You can't change the facts of an explosion. A large fertilizer factory operated next to homes, a middle school and a nursing home. The factory blew, and 14 people died. We can't change those facts, but it's up to us to decide what they mean.
Exclusive Excerpt from: "Comical Sense: A Lone Humorist Takes on a World Gone Nutty!" by Tom Purcell
There is no shortage of pundits who could do a worthy job of waxing philosophical about the things we should or shouldn't be thankful for at Thanksgiving 2014.
It will not shock readers to hear that quite often legislation on Capitol Hill is not as advertised. When Congress wants to do something particularly objectionable, they tend give it a fine-sounding name. The PATRIOT Act is perhaps the best-known example. The legislation had been drafted well before 9/11 but was going nowhere. Then the 9/11 attacks gave it a new lease on life. Politicians exploited the surge in patriotism following the attack to reintroduce the bill and call it the PATRIOT Act. To oppose it at that time was, by design, to seem unpatriotic.
Nothing is less important in Washington these days than how Barack Obama's executive order on immigration will affect millions of unauthorized immigrants. Obama has turned a population roughly equal to Alabama into taxpayers who can live in America without fear of deportation, and this town yawns. All anyone really wants to talk about is whether the Republicans will completely freak out or manage to hold it together long enough for the government to function.
Liberal billionaires reap the benefits of their XL pipeline lobbying and what do they get?
Jack Clayton's 1974 rendition of The Great Gatsby is the quintessential American epic, as well as a sophisticated blockbuster.
Talk about being in the middle of Middle America.
Illegal immigrants are the perfect Republican foe. They're easily exploited as low-cost workers benefiting business and easily maligned for being "lawless" benefiting politicians. They're a foreign other with a tendency not to speak English so suspicion is ready-made. Plus, how are illegal immigrants going to stick up for themselves? They're not. They're an ideal rival!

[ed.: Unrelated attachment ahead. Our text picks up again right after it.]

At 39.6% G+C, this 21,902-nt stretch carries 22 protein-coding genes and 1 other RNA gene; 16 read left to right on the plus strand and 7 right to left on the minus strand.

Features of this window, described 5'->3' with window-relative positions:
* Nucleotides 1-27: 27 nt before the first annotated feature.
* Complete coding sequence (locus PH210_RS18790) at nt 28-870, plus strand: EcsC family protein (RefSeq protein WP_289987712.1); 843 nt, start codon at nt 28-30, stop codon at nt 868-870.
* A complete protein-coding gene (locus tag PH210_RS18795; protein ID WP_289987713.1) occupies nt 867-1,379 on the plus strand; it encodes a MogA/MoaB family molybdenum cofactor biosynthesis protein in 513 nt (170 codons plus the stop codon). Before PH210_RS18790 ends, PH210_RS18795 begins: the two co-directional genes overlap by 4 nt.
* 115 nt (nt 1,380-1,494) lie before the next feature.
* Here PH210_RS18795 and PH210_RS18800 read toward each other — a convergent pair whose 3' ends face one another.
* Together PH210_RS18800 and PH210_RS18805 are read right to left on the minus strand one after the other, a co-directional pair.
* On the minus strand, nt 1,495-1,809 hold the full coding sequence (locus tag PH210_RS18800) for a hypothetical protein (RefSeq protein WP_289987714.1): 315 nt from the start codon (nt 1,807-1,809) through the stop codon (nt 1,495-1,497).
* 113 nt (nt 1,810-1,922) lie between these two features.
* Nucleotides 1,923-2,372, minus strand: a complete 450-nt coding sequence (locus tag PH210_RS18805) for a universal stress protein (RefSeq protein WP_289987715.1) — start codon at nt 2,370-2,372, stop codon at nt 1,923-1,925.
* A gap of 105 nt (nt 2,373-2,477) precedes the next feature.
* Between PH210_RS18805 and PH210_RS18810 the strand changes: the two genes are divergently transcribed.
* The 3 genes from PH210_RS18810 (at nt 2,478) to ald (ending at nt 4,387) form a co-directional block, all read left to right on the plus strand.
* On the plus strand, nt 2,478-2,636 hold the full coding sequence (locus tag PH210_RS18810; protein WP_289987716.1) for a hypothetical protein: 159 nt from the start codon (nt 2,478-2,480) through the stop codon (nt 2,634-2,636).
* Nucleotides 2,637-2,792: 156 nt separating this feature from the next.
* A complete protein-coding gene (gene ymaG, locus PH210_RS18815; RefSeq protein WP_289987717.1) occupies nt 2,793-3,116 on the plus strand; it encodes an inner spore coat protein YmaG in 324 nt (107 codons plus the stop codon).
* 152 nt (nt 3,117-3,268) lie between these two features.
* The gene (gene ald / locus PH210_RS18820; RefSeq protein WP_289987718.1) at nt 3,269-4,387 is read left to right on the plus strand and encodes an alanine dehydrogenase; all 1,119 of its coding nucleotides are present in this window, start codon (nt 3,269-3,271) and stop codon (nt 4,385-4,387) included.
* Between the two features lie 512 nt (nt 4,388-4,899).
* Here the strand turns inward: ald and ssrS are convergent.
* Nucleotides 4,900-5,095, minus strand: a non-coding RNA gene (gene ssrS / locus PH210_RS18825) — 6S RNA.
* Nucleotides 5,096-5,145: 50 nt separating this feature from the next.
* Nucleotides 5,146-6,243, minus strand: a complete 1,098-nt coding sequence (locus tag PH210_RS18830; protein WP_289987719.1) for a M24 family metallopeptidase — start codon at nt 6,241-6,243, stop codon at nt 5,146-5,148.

I've done my fair share of stupid things over my life.
I set out to write an obituary about my mother, who died Nov. 15, and was taken aback by how much she never accomplished in her 94 years.
The autumn dark is lengthening, which means the English-speaking, Judeo-Christian Holiday Season is about to split open wider than a crocodile mouth at the bottom of a baby duckling water slide. It begins with Columbus Day. No mail and the banks are closed. Much is to be said for starting slow. Then the downward hurtle is set off by Halloween, when people toss about candy, free, incognito.
Most Americans, regardless of ideology, oppose "crony capitalism" or "cronyism." Cronyism is where politicians write laws aimed at helping their favored business beneficiaries. Despite public opposition to cronyism, politicians still seek to use the legislative process to help special interests.
At least once in a lifetime every American should lay eyes on the Grand Canyon, whose brilliant colors and dazzling erosional landscape inspire a kind of planetary patriotism. Stretching 277 miles long and a mile deep, it is perhaps our nation's greatest natural treasure.
Apparently, you're pretty busy. I'm a little surprised that you have time to read the paper, frankly. And you're not alone. Only 36 percent of our countrymen bothered to vote in the midterm elections. A lot of people were busy that day.
President Obama is leaning heavily on the Federal Communications Commission (FCC), an independent agency, to change the Internet from a competitive, free-market service into a government-regulated public utility.